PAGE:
Interview: Director Bennett Miller is the Hound in ‘Foxcatcher’

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CHICAGO – There are many categories of film director types – facilitators, tacticians, framers, to name a few – but there are few real artists. Bennett Miller has guided three films in his career, “Capote,” “Moneyball” and his latest “Foxcatcher.” All three have a purposeful artistry, and explore the soul within the humanity it portrays.

Having brought on that analysis, Bennett Miller is also a pragmatist, who can’t reconcile some of the interpretations involved in the following interview – which also sets him uniquely apart. He was born in New York City, and in his youth knew both writer Dan Futterman – who fashioned the story for “Foxcatcher” – and the late actor Philip Seymour Hoffman, who magnificently portrayed Truman Capote in Miller’s 2005 directorial debut, “Capote.” Miller next took on the complex “Moneyball,” and made it into a baseball movie that communicated more about the game than past films that dealt directly with the sport. With “Foxcatcher,” he goes back into the sports world, but with a background about the American Dream and the differing elements within it.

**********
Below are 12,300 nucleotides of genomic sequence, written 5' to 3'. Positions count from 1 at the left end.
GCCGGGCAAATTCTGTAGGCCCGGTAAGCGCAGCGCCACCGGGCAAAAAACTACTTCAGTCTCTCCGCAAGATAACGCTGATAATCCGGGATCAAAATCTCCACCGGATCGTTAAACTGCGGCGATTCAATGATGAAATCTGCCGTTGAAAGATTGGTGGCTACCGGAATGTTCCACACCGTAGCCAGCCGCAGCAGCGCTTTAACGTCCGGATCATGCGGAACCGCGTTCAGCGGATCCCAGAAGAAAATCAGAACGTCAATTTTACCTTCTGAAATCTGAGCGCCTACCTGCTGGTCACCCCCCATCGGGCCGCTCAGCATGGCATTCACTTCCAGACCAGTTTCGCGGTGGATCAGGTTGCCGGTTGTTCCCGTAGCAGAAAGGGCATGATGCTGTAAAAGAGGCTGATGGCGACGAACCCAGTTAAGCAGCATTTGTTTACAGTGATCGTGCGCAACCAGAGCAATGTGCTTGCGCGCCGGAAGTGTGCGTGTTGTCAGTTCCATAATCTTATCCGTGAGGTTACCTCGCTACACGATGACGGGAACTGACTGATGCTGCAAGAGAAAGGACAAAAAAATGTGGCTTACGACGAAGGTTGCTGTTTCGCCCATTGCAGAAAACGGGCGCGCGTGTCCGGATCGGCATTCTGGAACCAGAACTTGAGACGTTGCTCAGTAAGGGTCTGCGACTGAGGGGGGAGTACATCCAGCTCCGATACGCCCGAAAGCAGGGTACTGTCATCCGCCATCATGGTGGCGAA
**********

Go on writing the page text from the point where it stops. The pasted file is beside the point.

Steve Carell, Channing Tatum
Channing Tatum and Steve Carell in ‘Foxcatcher’
Photo credit: Sony Pictures Classics

Steve Carell portrays John du Pont, the scion of a wealthy family lineage, one of the most prominent in American history. John du Pont sought more from his life, and in the late 1980s sponsored the U.S. Olympic wrestling team, which included two top performing brothers, Mark (Channing Tatum) and Dave (Mark Ruffalo) Schultz. The somewhat incongruous story, like the eccentricities of “Moneyball” and “Capote,” speaks to larger themes about the characters, and are not conclusive. “Foxcatcher” won the Best Director for Miller at the most recent Cannes Film Festival. wrestled rhetorically with Bennett Miller, as the artist spoke truth to the promotional Q&A format. This was such a bizarre American story, full of contradictions and lost souls. What do you think is the most American of emotions in the story, based on how this country is structured and how the citizens respond to it’s so-called American Dream?